"Although the government had not announced any restrictions on large gatherings, it was clear to us that the event would not be able to take place in the first week of April and we wanted to give speakers, delegates and exhibitors clarity on this," Amanda Stranack, BSAVA CEO, said in an email to the VIN News Service. "It was devastating to cancel an event that staff and volunteers had been working on for 18 months but there was no doubt in anyone's minds that it was the right thing to do."
Stranack said BSAVA worried about the impact of calling off an event that offered more than 450 hours of continuing professional development. (Known as CPD, it is the U.K. equivalent of what the U.S. calls CE.). The loss was compounded by the cancellation of other, smaller conferences, she said. Almost immediately, the association started exploring options for providing material online.
"Our speakers' circumstances varied enormously, with some of them working flat-out as a result of COVID, and others on furlough. We knew that it wouldn't be possible for them all to be available within a fixed time period," she said. The same held true for many BSAVA members and the Congress's wider audience.
So the organization decided to offer some event content via recordings provided through an in-house platform that it already uses for online courses. The modified virtual conference, known as Congress On Demand, went live on May 18. The cost for full proceedings is £180 (US$227), or £120 (US$151) for members (with content available through the end of the year). In contrast, registration for the four-day, in-person event started at £486 (US$612).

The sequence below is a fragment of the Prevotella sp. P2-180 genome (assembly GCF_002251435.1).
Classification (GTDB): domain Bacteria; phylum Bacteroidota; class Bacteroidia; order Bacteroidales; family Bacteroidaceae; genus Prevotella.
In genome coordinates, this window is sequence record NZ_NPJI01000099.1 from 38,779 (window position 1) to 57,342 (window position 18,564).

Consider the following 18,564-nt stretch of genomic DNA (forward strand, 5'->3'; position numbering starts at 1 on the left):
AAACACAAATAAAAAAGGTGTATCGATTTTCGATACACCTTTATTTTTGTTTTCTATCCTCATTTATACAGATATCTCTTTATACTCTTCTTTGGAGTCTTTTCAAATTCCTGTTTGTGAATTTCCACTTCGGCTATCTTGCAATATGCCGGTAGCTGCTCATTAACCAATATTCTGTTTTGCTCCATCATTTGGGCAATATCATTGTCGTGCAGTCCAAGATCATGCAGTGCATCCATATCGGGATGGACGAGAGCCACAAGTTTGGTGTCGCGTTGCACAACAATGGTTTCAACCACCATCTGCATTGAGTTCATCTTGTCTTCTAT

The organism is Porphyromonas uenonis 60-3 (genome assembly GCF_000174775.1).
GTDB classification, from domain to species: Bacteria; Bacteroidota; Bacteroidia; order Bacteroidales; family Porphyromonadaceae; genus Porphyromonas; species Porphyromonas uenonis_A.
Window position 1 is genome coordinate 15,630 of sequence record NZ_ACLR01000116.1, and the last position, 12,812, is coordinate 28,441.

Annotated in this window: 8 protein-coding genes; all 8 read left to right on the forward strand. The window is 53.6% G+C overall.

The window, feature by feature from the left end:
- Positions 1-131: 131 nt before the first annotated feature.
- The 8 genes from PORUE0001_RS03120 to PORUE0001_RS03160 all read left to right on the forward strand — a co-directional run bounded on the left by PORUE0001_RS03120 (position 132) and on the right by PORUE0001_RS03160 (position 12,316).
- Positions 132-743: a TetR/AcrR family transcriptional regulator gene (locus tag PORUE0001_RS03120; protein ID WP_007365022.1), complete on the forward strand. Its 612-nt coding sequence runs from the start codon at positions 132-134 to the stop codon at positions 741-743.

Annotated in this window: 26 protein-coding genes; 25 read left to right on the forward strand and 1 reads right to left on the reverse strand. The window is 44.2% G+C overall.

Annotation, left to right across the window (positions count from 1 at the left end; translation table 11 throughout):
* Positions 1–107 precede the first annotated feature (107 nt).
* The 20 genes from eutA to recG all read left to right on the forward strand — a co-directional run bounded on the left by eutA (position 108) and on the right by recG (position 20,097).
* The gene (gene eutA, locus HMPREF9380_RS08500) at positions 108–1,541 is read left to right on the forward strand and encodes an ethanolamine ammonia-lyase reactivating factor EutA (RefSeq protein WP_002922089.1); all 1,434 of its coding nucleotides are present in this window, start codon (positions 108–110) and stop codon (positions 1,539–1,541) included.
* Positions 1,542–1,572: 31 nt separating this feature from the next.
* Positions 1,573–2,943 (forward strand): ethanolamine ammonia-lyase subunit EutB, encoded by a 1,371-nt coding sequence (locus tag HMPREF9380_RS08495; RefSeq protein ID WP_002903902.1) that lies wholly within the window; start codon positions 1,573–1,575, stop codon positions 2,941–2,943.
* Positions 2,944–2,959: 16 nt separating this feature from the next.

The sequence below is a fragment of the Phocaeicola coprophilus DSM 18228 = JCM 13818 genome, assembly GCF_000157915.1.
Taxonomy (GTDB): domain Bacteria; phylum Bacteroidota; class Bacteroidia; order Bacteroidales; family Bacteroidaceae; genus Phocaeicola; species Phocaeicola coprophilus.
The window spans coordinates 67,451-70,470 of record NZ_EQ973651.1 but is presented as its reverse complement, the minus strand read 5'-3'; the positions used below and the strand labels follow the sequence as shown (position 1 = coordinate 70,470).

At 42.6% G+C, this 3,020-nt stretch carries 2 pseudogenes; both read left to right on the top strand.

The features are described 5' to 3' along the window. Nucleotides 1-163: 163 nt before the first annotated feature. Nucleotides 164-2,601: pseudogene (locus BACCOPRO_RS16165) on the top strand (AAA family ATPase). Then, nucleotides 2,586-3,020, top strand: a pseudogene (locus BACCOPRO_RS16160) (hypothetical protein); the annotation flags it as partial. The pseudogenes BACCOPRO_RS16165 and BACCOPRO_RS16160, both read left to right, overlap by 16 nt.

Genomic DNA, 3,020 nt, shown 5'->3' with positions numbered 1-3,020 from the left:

BSAVA recognized that one constituency potentially harmed by the cancellation would be individuals hoping to present recent research, such as interesting cases or new treatment techniques, according to Stranack. So the association hosted 49 "abstract sessions" online May 14 and 15, which drew an average audience of 160 per session.
By comparison, at the in-person conference last year, 123 abstracts attracted an average audience of 20 each.
"As people know, abstract presentations at congresses are not always the most popular sessions to attend," Stranack said. "This [online presentation] was certainly the largest audience BSAVA abstracts have ever seen, and we were delighted."
From live to virtual in weeks
The World Veterinary Association, an organization representing 95 veterinary medical associations around the world, transformed its annual conference into a virtual affair in fewer than five weeks. Originally, the WVA Congress was to take place in Auckland, beginning April 6. In mid-March, the event host, the New Zealand Veterinary Association (NZVA), canceled the gathering after the national government closed the country to nonresident visitors.